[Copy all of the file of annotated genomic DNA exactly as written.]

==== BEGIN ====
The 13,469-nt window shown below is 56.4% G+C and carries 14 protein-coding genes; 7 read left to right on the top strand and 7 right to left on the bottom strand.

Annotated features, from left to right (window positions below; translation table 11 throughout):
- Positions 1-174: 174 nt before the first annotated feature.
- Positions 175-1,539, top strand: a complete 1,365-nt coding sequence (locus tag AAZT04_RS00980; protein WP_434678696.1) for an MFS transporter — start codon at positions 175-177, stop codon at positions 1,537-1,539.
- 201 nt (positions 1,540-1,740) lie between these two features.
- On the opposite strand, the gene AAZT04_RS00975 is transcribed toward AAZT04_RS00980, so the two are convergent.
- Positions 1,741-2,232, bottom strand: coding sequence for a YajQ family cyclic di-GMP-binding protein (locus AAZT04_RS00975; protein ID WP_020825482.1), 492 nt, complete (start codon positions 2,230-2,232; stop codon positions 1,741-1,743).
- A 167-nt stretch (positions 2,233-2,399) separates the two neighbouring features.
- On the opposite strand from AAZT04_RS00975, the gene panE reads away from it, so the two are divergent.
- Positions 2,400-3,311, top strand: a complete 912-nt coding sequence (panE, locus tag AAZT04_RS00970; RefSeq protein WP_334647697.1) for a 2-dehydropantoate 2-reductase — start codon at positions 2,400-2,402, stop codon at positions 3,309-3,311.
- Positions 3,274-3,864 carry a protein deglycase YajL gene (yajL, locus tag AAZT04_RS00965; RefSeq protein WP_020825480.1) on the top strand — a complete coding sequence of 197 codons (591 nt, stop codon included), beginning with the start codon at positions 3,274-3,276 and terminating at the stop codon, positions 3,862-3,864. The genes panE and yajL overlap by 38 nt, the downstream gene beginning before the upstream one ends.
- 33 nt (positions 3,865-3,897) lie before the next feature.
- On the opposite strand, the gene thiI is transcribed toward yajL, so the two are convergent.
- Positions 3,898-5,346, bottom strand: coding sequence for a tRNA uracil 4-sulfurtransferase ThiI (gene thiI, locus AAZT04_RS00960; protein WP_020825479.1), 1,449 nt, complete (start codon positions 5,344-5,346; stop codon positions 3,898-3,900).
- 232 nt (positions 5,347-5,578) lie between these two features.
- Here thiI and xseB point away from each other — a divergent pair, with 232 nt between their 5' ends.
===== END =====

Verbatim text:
The 13,469-nt window shown below is 56.4% G+C and carries 14 protein-coding genes; 7 read left to right on the top strand and 7 right to left on the bottom strand.

Annotated features, from left to right (window positions below; translation table 11 throughout):
- Positions 1-174: 174 nt before the first annotated feature.
- Positions 175-1,539, top strand: a complete 1,365-nt coding sequence (locus tag AAZT04_RS00980; protein WP_434678696.1) for an MFS transporter — start codon at positions 175-177, stop codon at positions 1,537-1,539.
- 201 nt (positions 1,540-1,740) lie between these two features.
- On the opposite strand, the gene AAZT04_RS00975 is transcribed toward AAZT04_RS00980, so the two are convergent.
- Positions 1,741-2,232, bottom strand: coding sequence for a YajQ family cyclic di-GMP-binding protein (locus AAZT04_RS00975; protein ID WP_020825482.1), 492 nt, complete (start codon positions 2,230-2,232; stop codon positions 1,741-1,743).
- A 167-nt stretch (positions 2,233-2,399) separates the two neighbouring features.
- On the opposite strand from AAZT04_RS00975, the gene panE reads away from it, so the two are divergent.
- Positions 2,400-3,311, top strand: a complete 912-nt coding sequence (panE, locus tag AAZT04_RS00970; RefSeq protein WP_334647697.1) for a 2-dehydropantoate 2-reductase — start codon at positions 2,400-2,402, stop codon at positions 3,309-3,311.
- Positions 3,274-3,864 carry a protein deglycase YajL gene (yajL, locus tag AAZT04_RS00965; RefSeq protein WP_020825480.1) on the top strand — a complete coding sequence of 197 codons (591 nt, stop codon included), beginning with the start codon at positions 3,274-3,276 and terminating at the stop codon, positions 3,862-3,864. The genes panE and yajL overlap by 38 nt, the downstream gene beginning before the upstream one ends.
- 33 nt (positions 3,865-3,897) lie before the next feature.
- On the opposite strand, the gene thiI is transcribed toward yajL, so the two are convergent.
- Positions 3,898-5,346, bottom strand: coding sequence for a tRNA uracil 4-sulfurtransferase ThiI (gene thiI, locus AAZT04_RS00960; protein WP_020825479.1), 1,449 nt, complete (start codon positions 5,344-5,346; stop codon positions 3,898-3,900).
- 232 nt (positions 5,347-5,578) lie between these two features.
- Here thiI and xseB point away from each other — a divergent pair, with 232 nt between their 5' ends.